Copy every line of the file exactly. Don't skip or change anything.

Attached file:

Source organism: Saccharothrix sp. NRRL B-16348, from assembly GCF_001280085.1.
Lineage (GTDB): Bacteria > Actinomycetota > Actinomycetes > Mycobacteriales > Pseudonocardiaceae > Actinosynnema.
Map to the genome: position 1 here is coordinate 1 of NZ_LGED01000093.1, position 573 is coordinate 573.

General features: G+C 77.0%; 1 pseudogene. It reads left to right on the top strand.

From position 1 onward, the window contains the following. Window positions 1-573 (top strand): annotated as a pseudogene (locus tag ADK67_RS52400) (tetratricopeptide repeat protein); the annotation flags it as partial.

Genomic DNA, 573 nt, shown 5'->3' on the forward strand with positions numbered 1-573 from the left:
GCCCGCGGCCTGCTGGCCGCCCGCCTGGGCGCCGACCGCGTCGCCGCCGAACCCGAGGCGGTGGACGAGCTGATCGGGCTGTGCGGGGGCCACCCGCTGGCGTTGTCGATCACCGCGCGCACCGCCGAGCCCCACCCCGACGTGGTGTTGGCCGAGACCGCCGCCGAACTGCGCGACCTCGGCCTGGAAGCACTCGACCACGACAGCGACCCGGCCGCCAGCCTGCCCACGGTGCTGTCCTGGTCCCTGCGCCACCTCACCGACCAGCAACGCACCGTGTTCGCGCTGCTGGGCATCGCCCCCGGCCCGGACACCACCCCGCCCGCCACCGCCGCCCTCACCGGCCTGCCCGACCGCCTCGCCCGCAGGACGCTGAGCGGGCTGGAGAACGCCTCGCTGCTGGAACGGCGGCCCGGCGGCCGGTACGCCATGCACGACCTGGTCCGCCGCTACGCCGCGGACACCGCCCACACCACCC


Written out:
Source organism: Saccharothrix sp. NRRL B-16348, from assembly GCF_001280085.1.
Lineage (GTDB): Bacteria > Actinomycetota > Actinomycetes > Mycobacteriales > Pseudonocardiaceae > Actinosynnema.
Map to the genome: position 1 here is coordinate 1 of NZ_LGED01000093.1, position 573 is coordinate 573.

General features: G+C 77.0%; 1 pseudogene. It reads left to right on the top strand.

From position 1 onward, the window contains the following. Window positions 1-573 (top strand): annotated as a pseudogene (locus tag ADK67_RS52400) (tetratricopeptide repeat protein); the annotation flags it as partial.

Genomic DNA, 573 nt, shown 5'->3' on the forward strand with positions numbered 1-573 from the left:
GCCCGCGGCCTGCTGGCCGCCCGCCTGGGCGCCGACCGCGTCGCCGCCGAACCCGAGGCGGTGGACGAGCTGATCGGGCTGTGCGGGGGCCACCCGCTGGCGTTGTCGATCACCGCGCGCACCGCCGAGCCCCACCCCGACGTGGTGTTGGCCGAGACCGCCGCCGAACTGCGCGACCTCGGCCTGGAAGCACTCGACCACGACAGCGACCCGGCCGCCAGCCTGCCCACGGTGCTGTCCTGGTCCCTGCGCCACCTCACCGACCAGCAACGCACCGTGTTCGCGCTGCTGGGCATCGCCCCCGGCCCGGACACCACCCCGCCCGCCACCGCCGCCCTCACCGGCCTGCCCGACCGCCTCGCCCGCAGGACGCTGAGCGGGCTGGAGAACGCCTCGCTGCTGGAACGGCGGCCCGGCGGCCGGTACGCCATGCACGACCTGGTCCGCCGCTACGCCGCGGACACCGCCCACACCACCC